IDEAS home Printed from
MyIDEAS: Login to save this paper or follow this series

On the Political Economy of the Informal Sector and Income Redistribution

  • Hatipoglu, Ozan
  • Ozbek, Gulenay

In this paper we analyze a general equilibrium model in which agents choose to be employed in formal or in the informal sector. The formal sector is taxed to provide income subsidies and the level of redistribution is determined endogenously through majority voting. We explore how the demand for redistribution determined by majority voting interacts with the incentive to work in the untaxed informal market. We also investigate how different levels of the informal sector wage can explain simultaneous changes in the size of the informal sector and level of redistribution. The model is simulated to produce qualitative results to illustrate the differences between economies with different distributional features. The model accounts for the different sizes of informal sector and income redistribution in Mexico and United States.

If you experience problems downloading a file, check if you have the proper application to view it first. In case of further problems read the IDEAS help page. Note that these files are not on the IDEAS site. Please be patient as the files may be large.

File URL:
File Function: original version
Download Restriction: no

Paper provided by University Library of Munich, Germany in its series MPRA Paper with number 7857.

in new window

Date of creation: 20 Mar 2008
Date of revision:
Handle: RePEc:pra:mprapa:7857
Contact details of provider: Postal: Schackstr. 4, D-80539 Munich, Germany
Phone: +49-(0)89-2180-2219
Fax: +49-(0)89-2180-3900
Web page:

More information through EDIRC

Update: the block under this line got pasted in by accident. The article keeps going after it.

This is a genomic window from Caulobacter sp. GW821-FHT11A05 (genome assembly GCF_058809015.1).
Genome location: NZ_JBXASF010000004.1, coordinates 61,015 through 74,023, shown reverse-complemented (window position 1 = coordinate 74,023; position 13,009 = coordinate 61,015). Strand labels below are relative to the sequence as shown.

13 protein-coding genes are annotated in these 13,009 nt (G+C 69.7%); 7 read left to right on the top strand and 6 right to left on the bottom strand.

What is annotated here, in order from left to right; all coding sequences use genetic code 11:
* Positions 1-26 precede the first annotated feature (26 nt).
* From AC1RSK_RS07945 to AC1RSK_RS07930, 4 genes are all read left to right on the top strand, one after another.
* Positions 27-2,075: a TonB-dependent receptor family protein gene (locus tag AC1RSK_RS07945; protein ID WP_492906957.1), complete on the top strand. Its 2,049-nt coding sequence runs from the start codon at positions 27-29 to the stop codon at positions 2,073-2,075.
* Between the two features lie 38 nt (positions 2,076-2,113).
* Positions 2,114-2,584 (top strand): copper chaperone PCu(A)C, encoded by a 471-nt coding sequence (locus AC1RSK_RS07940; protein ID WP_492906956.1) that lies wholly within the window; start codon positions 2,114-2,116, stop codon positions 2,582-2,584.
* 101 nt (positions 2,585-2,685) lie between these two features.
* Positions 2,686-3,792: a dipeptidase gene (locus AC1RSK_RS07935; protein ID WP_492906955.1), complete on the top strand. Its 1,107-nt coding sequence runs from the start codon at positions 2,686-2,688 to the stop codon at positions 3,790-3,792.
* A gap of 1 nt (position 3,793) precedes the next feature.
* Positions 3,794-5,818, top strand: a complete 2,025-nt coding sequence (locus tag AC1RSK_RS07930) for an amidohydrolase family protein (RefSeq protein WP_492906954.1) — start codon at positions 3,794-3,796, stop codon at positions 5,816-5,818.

References listed on IDEAS
Please report citation or reference errors to , or , if you are the registered author of the cited work, log in to your RePEc Author Service profile, click on "citations" and make appropriate adjustments.:

as in new window
  1. Hildegart Ahumada & Facundo Alvaredo & Alfredo Canavese, 2007. "The monetary method and the size of the shadow economy: A critical assessment," Post-Print hal-00812851, HAL.
  2. Rodrik, Dani & Alesina, Alberto, 1994. "Distributive Politics and Economic Growth," Scholarly Articles 4551798, Harvard University Department of Economics.
  3. Macias, Jose Brambila & Cazzavillan, Guido, 2009. "The dynamics of parallel economies. Measuring the informal sector in Mexico," Research in Economics, Elsevier, vol. 63(3), pages 189-199, September.
  4. Fortin, Bernard & Marceau, Nicolas & Savard, Luc, 1997. "Taxation, wage controls and the informal sector," Journal of Public Economics, Elsevier, vol. 66(2), pages 293-312, November.
  5. Imrohoroglu, Ayse & Merlo, Antonio & Rupert, Peter, 1996. "On the political economy of income redistribution and crime," Bulletins 7497, University of Minnesota, Economic Development Center.
  6. Chong, Alberto & Gradstein, Mark, 2007. "Inequality and informality," Journal of Public Economics, Elsevier, vol. 91(1-2), pages 159-179, February.
  7. Áureo de Paula & José A. Scheinkman, 2007. "The Informal Sector," NBER Working Papers 13486, National Bureau of Economic Research, Inc.
  8. Juster, F. Thomas & Stafford, Frank P., 1990. "The Allocation of Time: Empirical Findings, Behavioural Models, and Problems of Measurement," Working Paper Series 258, Research Institute of Industrial Economics.
  9. Ihrig, Jane & Moe, Karine S., 2004. "Lurking in the shadows: the informal sector and government policy," Journal of Development Economics, Elsevier, vol. 73(2), pages 541-557, April.